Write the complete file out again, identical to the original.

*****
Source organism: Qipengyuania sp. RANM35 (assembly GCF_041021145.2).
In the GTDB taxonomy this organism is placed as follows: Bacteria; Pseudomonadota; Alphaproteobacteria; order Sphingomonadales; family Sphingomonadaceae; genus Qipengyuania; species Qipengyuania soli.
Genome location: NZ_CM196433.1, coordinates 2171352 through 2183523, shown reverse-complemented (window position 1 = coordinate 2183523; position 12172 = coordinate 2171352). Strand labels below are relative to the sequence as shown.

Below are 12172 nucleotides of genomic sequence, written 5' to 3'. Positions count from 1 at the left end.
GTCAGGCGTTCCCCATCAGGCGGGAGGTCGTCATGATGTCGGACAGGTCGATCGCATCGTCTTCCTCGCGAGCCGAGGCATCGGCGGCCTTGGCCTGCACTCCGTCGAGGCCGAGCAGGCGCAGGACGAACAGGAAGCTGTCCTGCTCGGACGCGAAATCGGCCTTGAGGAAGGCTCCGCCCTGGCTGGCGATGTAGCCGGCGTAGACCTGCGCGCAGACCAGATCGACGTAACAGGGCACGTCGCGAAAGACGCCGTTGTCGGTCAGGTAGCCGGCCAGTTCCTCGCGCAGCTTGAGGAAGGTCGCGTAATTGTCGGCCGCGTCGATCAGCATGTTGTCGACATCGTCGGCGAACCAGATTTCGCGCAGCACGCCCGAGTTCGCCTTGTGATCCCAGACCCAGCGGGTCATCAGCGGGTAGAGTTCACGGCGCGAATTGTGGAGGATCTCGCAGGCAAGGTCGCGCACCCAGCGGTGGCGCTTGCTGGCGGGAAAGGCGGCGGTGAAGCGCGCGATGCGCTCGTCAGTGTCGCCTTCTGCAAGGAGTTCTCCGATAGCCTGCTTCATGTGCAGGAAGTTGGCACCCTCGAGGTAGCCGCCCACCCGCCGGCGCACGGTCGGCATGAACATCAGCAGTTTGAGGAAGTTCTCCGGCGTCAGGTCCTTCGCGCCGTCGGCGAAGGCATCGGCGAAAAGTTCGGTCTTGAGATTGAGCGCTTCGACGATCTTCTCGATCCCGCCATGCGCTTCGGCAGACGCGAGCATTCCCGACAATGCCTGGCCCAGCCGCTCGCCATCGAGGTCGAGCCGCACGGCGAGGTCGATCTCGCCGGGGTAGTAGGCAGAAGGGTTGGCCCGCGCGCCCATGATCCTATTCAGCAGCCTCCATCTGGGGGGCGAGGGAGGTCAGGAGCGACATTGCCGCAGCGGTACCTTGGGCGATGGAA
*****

Source organism: Qipengyuania sp. RANM35 (assembly GCF_041021145.2).
In the GTDB taxonomy this organism is placed as follows: Bacteria; Pseudomonadota; Alphaproteobacteria; order Sphingomonadales; family Sphingomonadaceae; genus Qipengyuania; species Qipengyuania soli.
Genome location: NZ_CM196433.1, coordinates 2171352 through 2183523, shown reverse-complemented (window position 1 = coordinate 2183523; position 12172 = coordinate 2171352). Strand labels below are relative to the sequence as shown.

Below are 12172 nucleotides of genomic sequence, written 5' to 3'. Positions count from 1 at the left end.
GTCAGGCGTTCCCCATCAGGCGGGAGGTCGTCATGATGTCGGACAGGTCGATCGCATCGTCTTCCTCGCGAGCCGAGGCATCGGCGGCCTTGGCCTGCACTCCGTCGAGGCCGAGCAGGCGCAGGACGAACAGGAAGCTGTCCTGCTCGGACGCGAAATCGGCCTTGAGGAAGGCTCCGCCCTGGCTGGCGATGTAGCCGGCGTAGACCTGCGCGCAGACCAGATCGACGTAACAGGGCACGTCGCGAAAGACGCCGTTGTCGGTCAGGTAGCCGGCCAGTTCCTCGCGCAGCTTGAGGAAGGTCGCGTAATTGTCGGCCGCGTCGATCAGCATGTTGTCGACATCGTCGGCGAACCAGATTTCGCGCAGCACGCCCGAGTTCGCCTTGTGATCCCAGACCCAGCGGGTCATCAGCGGGTAGAGTTCACGGCGCGAATTGTGGAGGATCTCGCAGGCAAGGTCGCGCACCCAGCGGTGGCGCTTGCTGGCGGGAAAGGCGGCGGTGAAGCGCGCGATGCGCTCGTCAGTGTCGCCTTCTGCAAGGAGTTCTCCGATAGCCTGCTTCATGTGCAGGAAGTTGGCACCCTCGAGGTAGCCGCCCACCCGCCGGCGCACGGTCGGCATGAACATCAGCAGTTTGAGGAAGTTCTCCGGCGTCAGGTCCTTCGCGCCGTCGGCGAAGGCATCGGCGAAAAGTTCGGTCTTGAGATTGAGCGCTTCGACGATCTTCTCGATCCCGCCATGCGCTTCGGCAGACGCGAGCATTCCCGACAATGCCTGGCCCAGCCGCTCGCCATCGAGGTCGAGCCGCACGGCGAGGTCGATCTCGCCGGGGTAGTAGGCAGAAGGGTTGGCCCGCGCGCCCATGATCCTATTCAGCAGCCTCCATCTGGGGGGCGAGGGAGGTCAGGAGCGACATTGCCGCAGCGGTACCTTGGGCGATGGAA